in SEO Basics by Jeffrey_Smith

We were contacted by a company touting a top level domain from the 90’s, the kind of domain name you can only dream about acquiring for less than $50K-70K in modern times, however, despite their top 3 ranking for a prominent keyword, they still needed SEO.
ignore the long tail at your own risk
Ironically, they have a mail order e-commerce model that from all indicators is working well for them, so what is the catch? When presented with a plethora of keywords (since they already rank in the top 3 results in Google for their primary keyword) they essentially scoffed with unjust due. According to them, anything less than their primary keyword is of little value to them.

This is where things get strange, upon further inquiry, we were able to determine that 84% of their search engine traffic is hinged on that one keyword. Is this a very SAFE business model? Not necessarily, that is, if you ever want to grow beyond the aggregate traffic of being a one hit / keyword wonder or have to tap out if anything ever happened to your primary / trophy keyword.

The impulse to share the tiered ranking strategies one can implement by assessing competitive market intelligence (by looking at your competition, the market/niche) and what possibilities exist for long-tail search engine optimization were the first thing we wanted to elaborate.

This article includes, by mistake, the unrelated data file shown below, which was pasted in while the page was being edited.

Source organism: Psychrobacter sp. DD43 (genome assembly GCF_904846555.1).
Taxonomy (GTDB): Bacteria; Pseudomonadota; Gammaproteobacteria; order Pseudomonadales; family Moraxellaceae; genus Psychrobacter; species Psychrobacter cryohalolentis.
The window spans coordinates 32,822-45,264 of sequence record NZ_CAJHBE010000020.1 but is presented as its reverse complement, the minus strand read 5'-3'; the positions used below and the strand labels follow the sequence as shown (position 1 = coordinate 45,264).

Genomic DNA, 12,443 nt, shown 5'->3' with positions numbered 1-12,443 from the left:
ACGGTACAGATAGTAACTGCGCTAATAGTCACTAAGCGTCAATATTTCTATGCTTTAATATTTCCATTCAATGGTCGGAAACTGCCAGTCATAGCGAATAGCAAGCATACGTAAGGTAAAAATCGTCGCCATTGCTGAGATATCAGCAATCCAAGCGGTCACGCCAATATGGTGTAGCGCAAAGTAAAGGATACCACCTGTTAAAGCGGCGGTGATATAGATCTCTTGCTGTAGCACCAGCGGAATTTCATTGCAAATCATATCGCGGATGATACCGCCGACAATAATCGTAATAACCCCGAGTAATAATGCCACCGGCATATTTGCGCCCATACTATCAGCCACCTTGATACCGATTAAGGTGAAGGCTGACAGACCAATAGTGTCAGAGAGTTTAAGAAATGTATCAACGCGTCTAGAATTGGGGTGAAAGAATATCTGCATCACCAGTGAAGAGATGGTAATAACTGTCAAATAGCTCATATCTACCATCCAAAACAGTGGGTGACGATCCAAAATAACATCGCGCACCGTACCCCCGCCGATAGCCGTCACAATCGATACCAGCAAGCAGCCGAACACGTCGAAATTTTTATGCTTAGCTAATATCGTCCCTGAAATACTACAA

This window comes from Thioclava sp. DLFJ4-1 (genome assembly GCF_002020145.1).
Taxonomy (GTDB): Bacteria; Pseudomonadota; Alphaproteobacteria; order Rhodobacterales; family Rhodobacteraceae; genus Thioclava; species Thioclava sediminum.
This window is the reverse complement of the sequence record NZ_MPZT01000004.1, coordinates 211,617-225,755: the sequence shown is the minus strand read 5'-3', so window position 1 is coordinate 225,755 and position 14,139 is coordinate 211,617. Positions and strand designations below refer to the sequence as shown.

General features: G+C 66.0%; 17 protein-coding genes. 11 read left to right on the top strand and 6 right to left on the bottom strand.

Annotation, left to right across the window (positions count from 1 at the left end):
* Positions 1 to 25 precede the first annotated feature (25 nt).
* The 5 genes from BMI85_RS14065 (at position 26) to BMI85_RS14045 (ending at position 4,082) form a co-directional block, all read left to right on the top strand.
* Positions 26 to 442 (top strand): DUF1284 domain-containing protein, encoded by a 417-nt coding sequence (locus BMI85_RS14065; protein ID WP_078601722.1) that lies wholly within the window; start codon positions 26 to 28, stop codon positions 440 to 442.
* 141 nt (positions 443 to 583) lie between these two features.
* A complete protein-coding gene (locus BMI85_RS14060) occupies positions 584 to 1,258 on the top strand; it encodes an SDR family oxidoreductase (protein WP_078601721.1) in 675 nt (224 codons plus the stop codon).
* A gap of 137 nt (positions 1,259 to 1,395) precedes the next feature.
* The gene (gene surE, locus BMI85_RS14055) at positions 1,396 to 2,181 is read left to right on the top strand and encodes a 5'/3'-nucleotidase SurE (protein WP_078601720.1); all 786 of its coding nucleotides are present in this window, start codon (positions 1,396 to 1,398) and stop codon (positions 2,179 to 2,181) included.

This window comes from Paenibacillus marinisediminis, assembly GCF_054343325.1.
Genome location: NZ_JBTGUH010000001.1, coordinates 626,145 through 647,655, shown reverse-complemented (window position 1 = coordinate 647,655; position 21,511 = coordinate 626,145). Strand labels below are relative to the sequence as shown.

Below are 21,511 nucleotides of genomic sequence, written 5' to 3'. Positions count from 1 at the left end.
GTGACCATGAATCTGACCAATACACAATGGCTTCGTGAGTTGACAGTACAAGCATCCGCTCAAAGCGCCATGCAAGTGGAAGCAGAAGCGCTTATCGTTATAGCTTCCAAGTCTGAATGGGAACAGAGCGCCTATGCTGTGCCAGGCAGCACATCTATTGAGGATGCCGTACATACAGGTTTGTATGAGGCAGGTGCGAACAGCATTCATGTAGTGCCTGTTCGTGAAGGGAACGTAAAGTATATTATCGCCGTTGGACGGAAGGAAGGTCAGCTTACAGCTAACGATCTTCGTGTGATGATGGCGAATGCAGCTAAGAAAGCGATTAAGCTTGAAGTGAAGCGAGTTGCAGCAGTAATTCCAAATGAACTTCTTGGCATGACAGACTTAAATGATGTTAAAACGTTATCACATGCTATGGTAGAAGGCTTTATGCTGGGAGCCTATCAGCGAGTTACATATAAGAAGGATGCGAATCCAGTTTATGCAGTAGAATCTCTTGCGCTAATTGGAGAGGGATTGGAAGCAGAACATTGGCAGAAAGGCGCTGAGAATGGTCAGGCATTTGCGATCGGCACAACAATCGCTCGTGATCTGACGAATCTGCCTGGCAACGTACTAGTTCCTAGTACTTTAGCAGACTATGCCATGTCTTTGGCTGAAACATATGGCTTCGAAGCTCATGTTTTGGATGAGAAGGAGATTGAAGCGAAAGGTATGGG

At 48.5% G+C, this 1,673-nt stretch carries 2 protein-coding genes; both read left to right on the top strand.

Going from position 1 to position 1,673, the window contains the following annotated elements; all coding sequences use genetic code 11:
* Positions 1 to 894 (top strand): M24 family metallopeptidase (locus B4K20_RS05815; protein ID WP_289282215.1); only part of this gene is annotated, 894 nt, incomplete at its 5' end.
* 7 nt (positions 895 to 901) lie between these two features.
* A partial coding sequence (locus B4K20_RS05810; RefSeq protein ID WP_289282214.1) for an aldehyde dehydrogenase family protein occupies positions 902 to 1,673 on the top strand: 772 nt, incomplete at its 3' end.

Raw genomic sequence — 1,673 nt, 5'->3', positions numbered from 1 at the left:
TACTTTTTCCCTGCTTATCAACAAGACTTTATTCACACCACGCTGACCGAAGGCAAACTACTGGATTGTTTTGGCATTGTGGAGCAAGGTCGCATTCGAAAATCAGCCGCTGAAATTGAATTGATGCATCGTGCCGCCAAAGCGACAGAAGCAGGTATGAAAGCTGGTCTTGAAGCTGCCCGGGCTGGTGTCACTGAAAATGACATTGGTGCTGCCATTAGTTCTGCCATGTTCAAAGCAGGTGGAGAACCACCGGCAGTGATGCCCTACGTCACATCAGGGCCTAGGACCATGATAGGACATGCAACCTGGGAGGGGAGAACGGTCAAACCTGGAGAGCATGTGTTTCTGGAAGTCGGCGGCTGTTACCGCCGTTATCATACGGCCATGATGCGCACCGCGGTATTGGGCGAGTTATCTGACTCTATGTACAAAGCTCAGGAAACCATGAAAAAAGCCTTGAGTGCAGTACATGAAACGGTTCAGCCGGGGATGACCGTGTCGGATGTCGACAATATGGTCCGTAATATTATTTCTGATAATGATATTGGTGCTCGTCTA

Their reaction, the keywords you present are things we are trying NOT to rank for. The message is simple. Sure, you can acquire blockbuster keywords with thousands of visitors attached, but ignore the long-tail at your own risk. By putting your eggs all in one basket, your business model can disappear in one algorithmic hiccup if the relevance model changes.

For those unfamiliar with the long tail of search, the concept is simple. Instead of someone typing in a broad / nebulous keyword like the word shopping and expecting to find exactly what they are looking for, such a keyword may return a definition of whoever optimized their website best for that phrase (but not exactly what you are looking for).

As a result, people add additional words for long tail queries, by doing so, they are providing additional nodes of relevance for search engines to use term frequency to extract a page with the highest probable relevance and authority on the topic / keyword.

The question is, when you know you are looking for something specific, you use modifiers such as make, model, color, size, brand name, etc. By taking these signals (as a business or webmaster) and implementing coherent naming conventions into pages, proper use of titles, strong internal links and creating segments for distinct types of products, categories and modifiers; you can increase traction for all the items in the website.

Just because you rank for the root phrase (based on the domain name) doesn’t mean you can’t dig deeper and look for additional opportunities for keywords of equal stature that have less competition that are related to your theme.